How is anyone meant to know what to do when it comes to living through a pandemic, juggle day to day life of work and kids and family, oh and plan a wedding…
There is no point going into how hard this year has been, it’s bleeding obvious, but for those having to constantly find the courage and energy to change and rechange their wedding plans whilst not knowing what the future holds - well that’s been a whole other level of hard that has taken some serious fight.
I have spoken to hundreds of couples now about the impact that this has had on their mental health and wellbeing. We have cried together, laughed together, spoken about grief, taking time out, giving validation to how you feel and that our problems are all relative (yes there will always be someone worse off but that doesn’t mean your wedding day isn’t important). We have had to acknowledge how much emotion and heartache it takes to adjust in a way you would never have imagined and didn’t want to.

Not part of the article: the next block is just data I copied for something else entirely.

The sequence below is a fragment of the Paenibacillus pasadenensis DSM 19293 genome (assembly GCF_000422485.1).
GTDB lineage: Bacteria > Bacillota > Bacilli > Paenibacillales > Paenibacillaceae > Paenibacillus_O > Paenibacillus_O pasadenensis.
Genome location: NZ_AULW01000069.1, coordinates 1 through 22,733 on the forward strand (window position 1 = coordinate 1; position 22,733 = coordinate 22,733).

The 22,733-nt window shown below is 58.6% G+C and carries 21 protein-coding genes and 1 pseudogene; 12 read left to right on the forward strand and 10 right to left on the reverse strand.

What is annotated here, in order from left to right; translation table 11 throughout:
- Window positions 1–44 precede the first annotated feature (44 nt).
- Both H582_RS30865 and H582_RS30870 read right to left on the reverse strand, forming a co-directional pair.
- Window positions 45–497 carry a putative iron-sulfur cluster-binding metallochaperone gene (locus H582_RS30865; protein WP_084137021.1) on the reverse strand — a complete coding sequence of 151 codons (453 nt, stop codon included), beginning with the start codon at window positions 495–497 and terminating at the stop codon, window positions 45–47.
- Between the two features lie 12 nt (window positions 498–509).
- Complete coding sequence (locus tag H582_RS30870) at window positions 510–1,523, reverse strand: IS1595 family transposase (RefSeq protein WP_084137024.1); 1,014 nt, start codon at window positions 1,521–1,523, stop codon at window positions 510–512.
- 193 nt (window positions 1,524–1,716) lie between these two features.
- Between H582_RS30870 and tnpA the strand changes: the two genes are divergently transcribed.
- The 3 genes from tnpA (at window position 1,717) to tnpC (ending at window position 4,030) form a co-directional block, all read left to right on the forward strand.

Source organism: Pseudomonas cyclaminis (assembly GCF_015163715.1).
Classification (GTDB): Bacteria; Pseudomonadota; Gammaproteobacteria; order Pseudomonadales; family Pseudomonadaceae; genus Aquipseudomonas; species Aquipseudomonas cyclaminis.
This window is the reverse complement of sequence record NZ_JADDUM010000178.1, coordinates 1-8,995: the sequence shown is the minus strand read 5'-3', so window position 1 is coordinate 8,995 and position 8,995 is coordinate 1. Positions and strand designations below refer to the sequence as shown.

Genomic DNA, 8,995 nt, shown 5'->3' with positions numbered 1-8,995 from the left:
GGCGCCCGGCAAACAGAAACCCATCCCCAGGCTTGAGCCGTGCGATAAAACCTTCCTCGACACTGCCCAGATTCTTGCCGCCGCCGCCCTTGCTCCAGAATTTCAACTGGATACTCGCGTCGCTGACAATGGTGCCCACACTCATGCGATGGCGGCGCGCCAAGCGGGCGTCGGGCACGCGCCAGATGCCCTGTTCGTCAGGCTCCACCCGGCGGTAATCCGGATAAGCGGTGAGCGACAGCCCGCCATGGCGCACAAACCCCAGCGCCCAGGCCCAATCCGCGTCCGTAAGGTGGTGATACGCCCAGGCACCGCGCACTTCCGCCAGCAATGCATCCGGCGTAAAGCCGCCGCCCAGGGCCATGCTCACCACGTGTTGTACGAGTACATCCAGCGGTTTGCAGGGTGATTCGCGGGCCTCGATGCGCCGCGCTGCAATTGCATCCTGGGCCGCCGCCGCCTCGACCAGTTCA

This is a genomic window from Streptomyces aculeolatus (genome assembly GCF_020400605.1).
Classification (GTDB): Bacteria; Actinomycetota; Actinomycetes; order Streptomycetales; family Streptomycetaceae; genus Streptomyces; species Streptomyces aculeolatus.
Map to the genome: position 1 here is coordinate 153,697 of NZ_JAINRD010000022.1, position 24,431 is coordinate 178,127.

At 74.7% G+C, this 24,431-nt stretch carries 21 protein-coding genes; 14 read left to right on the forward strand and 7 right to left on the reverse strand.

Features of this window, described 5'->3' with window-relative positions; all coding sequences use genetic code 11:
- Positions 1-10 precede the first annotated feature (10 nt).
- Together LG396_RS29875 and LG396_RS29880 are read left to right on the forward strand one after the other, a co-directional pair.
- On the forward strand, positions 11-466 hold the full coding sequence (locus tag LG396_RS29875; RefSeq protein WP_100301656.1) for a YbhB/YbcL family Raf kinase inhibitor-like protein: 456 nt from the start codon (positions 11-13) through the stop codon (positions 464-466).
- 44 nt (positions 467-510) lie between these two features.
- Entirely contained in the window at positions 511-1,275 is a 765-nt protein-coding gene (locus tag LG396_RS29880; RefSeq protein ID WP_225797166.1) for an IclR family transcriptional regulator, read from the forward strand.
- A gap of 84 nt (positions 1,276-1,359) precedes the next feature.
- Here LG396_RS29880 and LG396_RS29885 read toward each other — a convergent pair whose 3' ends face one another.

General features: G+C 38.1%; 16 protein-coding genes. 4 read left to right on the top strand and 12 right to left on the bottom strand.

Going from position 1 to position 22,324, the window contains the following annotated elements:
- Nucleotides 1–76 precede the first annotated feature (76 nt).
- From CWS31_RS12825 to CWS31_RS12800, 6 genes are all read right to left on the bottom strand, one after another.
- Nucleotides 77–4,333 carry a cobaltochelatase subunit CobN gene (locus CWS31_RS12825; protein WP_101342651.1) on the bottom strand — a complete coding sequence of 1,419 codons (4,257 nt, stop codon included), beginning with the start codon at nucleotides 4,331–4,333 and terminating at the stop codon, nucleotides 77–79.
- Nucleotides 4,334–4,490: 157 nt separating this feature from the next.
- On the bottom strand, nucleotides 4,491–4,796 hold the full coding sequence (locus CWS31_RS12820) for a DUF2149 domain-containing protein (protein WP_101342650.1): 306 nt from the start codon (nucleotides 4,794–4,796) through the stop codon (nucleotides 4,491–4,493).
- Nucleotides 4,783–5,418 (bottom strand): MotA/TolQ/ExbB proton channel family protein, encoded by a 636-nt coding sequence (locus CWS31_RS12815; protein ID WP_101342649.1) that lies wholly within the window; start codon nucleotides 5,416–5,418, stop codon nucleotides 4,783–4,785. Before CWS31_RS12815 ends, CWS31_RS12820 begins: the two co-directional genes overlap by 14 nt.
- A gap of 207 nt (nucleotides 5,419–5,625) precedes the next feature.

So I wanted to write a blog post that gave you, our wonderful couples, some support on how to get through this time emotionally and some top tips on how to protect your wellbeing.
Firstly, I would like to say a big thank you to Mind for supporting me with the resources to bring this to you. They have a huge amount of information available to us, especially around how to cope during a pandemic. Mind give a lot of invaluable tips on how best to look after yourself, some of these include:
They are an amazing charity and I have listed ways you can support them at the bottom of this article.